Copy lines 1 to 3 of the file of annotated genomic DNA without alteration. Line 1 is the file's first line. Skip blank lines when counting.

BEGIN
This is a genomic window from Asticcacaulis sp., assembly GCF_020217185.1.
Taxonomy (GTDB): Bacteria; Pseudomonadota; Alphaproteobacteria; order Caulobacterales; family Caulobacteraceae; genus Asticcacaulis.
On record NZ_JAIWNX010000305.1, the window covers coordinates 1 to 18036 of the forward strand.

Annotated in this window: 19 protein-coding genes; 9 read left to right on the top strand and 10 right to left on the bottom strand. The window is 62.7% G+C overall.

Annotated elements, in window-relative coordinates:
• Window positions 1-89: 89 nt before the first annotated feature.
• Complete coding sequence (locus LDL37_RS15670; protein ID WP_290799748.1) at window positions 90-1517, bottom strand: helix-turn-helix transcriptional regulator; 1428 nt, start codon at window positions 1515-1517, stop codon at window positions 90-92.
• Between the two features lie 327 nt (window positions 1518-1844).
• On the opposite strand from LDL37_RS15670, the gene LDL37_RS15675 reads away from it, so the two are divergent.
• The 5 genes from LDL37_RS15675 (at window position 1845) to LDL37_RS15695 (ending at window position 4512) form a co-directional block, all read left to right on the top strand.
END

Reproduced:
This is a genomic window from Asticcacaulis sp., assembly GCF_020217185.1.
Taxonomy (GTDB): Bacteria; Pseudomonadota; Alphaproteobacteria; order Caulobacterales; family Caulobacteraceae; genus Asticcacaulis.
On record NZ_JAIWNX010000305.1, the window covers coordinates 1 to 18036 of the forward strand.